Although women are not as recognized or celebrated in Hollywood as they should be, there are also directors around the world whose work is rarely shown and nearly forgotten. Larisa Sheptiko, a Ukrainian born filmmaker, is one of the many international directors who received critical acclaim during her lifetime but is not a name known to many today, even consummate film buffs.
Sheptiko was born in 1938 in Ukrainian territory controlled by the USSR. She attended the All-Union State of Cinematography in Moscow where her mentor was Alexander Dovzhenko, a figure of early Soviet cinema and a contemporary of Eisenstein (Battleship Potemkin). She studied directing at the State Institute for Cinematography at the VGIK and graduated in 1963. Her prize-winning thesis film, Heat, which she made at 22, tells the story of a new farming community in Central Asia during the 1950s. Called a fusion of political drama and Western styles, it was shot in such barren landscapes and climes that Sheptiko actually fell severely ill during production. She called in another young filmmaker to help finish her vision, fellow VGIK student Elem Klimov. Sheptiko and Klimov would later marry.
Apparently Sheptiko had rejected his original marriage proposal and would only accept his continue proposals after he agreed not to try and influence her work. Sheptiko and Klimov were part of the Russian “New Wave” under Khrushchev before the cultural censorship of 1967 and 68.
Sheptiko’s next film, Wings (1966), focused on a much decorated World War II female fighter pilot. The pilot, now a principal at a vocational college, is out of touch with her daughter and the new generation. The film aroused controversy in the Soviet press because film in the USSR was not meant to depict conflict between children and parents.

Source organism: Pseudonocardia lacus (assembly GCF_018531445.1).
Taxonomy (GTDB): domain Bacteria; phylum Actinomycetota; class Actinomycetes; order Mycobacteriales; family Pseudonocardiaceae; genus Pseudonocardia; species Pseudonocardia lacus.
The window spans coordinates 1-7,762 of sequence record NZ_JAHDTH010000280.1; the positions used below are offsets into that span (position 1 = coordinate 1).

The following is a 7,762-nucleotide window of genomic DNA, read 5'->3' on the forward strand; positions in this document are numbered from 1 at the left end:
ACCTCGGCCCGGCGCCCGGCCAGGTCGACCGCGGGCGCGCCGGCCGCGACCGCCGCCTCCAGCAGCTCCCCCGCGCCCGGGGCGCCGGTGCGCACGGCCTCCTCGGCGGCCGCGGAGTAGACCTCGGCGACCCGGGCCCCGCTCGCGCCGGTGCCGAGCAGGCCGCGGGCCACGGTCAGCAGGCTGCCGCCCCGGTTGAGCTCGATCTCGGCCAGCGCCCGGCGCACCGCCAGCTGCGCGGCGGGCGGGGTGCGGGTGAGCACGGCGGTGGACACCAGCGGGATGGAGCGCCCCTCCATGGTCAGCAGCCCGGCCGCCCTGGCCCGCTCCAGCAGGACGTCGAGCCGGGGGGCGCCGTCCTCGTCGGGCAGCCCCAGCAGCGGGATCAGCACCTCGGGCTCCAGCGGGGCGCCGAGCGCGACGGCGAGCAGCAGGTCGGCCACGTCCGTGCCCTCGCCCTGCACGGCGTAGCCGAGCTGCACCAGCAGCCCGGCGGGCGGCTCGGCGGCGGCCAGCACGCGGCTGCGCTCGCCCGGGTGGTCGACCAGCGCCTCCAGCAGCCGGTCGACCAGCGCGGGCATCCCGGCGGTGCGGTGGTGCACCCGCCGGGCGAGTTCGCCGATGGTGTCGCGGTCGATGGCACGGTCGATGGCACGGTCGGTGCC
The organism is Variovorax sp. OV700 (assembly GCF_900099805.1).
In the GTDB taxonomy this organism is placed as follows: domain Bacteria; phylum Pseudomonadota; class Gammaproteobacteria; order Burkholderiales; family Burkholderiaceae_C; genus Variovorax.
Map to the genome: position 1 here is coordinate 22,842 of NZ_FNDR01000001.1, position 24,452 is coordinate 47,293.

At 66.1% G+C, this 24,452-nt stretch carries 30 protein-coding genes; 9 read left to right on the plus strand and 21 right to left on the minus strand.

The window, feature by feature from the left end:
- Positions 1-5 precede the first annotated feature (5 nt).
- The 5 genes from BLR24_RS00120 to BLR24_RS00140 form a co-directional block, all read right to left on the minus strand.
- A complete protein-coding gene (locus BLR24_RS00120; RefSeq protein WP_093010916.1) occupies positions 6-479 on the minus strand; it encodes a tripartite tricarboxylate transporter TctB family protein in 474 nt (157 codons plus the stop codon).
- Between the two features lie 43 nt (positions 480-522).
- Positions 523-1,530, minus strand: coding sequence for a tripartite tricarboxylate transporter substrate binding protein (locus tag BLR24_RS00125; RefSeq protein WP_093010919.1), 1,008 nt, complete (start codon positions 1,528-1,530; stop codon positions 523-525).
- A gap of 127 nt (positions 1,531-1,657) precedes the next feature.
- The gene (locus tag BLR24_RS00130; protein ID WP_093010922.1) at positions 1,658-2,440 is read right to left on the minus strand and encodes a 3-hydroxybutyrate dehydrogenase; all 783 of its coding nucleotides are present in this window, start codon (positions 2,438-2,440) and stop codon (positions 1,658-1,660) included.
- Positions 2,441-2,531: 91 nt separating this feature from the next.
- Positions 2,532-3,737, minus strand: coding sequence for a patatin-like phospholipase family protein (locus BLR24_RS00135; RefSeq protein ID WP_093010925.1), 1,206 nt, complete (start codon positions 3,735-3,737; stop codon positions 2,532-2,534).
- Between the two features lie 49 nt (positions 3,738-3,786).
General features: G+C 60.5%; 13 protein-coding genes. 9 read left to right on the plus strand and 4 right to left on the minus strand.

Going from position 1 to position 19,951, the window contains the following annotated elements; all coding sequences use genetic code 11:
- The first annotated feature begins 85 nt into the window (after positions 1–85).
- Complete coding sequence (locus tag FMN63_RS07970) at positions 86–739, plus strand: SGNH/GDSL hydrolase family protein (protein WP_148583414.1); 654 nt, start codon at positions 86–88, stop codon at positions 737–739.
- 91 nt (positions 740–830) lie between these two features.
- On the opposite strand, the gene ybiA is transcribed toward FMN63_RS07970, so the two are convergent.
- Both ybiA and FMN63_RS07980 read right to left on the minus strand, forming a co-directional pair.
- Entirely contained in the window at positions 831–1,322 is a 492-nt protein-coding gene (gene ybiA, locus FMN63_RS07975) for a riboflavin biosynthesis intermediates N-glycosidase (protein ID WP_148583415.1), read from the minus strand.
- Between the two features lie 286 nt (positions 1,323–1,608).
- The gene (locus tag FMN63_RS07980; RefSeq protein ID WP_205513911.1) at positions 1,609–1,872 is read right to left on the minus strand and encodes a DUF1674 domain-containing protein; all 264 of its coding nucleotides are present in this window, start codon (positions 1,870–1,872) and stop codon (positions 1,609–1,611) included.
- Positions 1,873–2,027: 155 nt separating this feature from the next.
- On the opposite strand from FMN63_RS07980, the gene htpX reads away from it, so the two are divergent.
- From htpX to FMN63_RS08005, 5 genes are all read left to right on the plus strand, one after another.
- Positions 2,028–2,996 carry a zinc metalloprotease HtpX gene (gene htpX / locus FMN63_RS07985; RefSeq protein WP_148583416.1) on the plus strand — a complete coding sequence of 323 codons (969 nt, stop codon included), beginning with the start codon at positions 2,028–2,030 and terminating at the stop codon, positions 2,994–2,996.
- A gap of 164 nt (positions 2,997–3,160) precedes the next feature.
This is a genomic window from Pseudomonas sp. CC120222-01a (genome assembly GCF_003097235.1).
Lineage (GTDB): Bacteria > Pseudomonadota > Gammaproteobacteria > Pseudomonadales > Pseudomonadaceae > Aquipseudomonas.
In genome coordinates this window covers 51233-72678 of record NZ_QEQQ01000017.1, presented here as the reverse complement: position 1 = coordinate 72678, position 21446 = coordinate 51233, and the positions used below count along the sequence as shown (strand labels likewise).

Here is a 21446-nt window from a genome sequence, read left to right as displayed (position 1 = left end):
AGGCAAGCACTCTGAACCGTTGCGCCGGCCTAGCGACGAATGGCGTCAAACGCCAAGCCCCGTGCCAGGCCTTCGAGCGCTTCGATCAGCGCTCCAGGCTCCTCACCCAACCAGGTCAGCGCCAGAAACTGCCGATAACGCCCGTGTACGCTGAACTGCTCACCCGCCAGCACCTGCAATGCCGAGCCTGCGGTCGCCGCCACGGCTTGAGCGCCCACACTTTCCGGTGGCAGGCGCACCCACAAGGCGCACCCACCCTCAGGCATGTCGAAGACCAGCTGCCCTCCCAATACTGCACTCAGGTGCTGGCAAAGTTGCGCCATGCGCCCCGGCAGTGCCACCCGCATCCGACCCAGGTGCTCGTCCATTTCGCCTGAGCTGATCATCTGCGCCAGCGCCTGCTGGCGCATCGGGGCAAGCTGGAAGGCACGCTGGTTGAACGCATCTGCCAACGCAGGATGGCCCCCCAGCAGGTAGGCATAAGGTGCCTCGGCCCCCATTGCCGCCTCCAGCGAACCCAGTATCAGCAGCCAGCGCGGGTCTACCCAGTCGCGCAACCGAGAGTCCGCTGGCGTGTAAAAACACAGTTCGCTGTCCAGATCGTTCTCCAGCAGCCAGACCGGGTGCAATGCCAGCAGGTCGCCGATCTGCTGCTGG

Wings was followed by You and I in 1971. It is Sheptiko’s only film in Technicolor. It received favorable reviews at the Venice Film Festival but lacked proper distribution and exposure in the Soviet Union.
At 35, Sheptiko faced an extreme risk of death when she gave birth to her son while she suffered from a serious spinal injury. “At that time I was facing death for the first time and like anyone in such a situation, I was looking for my own formula of immortality,” Sheptiko said of her pregnancy. Her response to this dark time is perhaps her most famous film, The Ascent.
The Ascent is adapted from a novella by Vasili Bykov and follows two partisan soldiers in Belarus who attempt to evade the Nazis in the frozen landscape during 1942. Described as a war narrative, it is also a Christian allegory. Once Rybak and Sotnikov are captured by the Nazis, they are questioned by an investigator, but Sotnikov refuses to give away any information about his fellow soldiers’ plans or movements. Christ-like Sotnikov is sentenced to death because of his own convictions, while Rybak shows his weakness and begs the investigator to let him join the German police so he won’t face execution. He watches his comrade Sotnikov be hanged and is then haunted by his friend’s death.
Sheptiko was often categorized as a political filmmaker, but she considered herself a humanist. She said she was more interested in the exploration of the individual in society, struggling with the eternal question: “Why do we live?”
The Ascent won Sheptiko the Golden Bear at the 1977 Berlin Film Festival and with her newly bankable artistic cachet, she could have had a long and illustrious career. Her next film was going to be about a Siberian village, titled The Farewell.
Superstitious, Sheptiko had her fortune told in Bulgaria in 1978, afterwards she took her friend to a nearby church and made her swear that if anything happened to her or her husband, her friend must look after their son Anton. A few months later, in June of 1979, she was killed. She and five other crew members were killed in a car accident while they were on location for her film, The Farewell.
A week after her death, her husband Klimov was on set to complete the film. However, most critics said The Farewell lacked Sheptiko’s personal vision.
In 2005, the Leeds International Film Festival organized a retrospective of Sheptiko’s work, but for the most part, her films are not studied or well-known.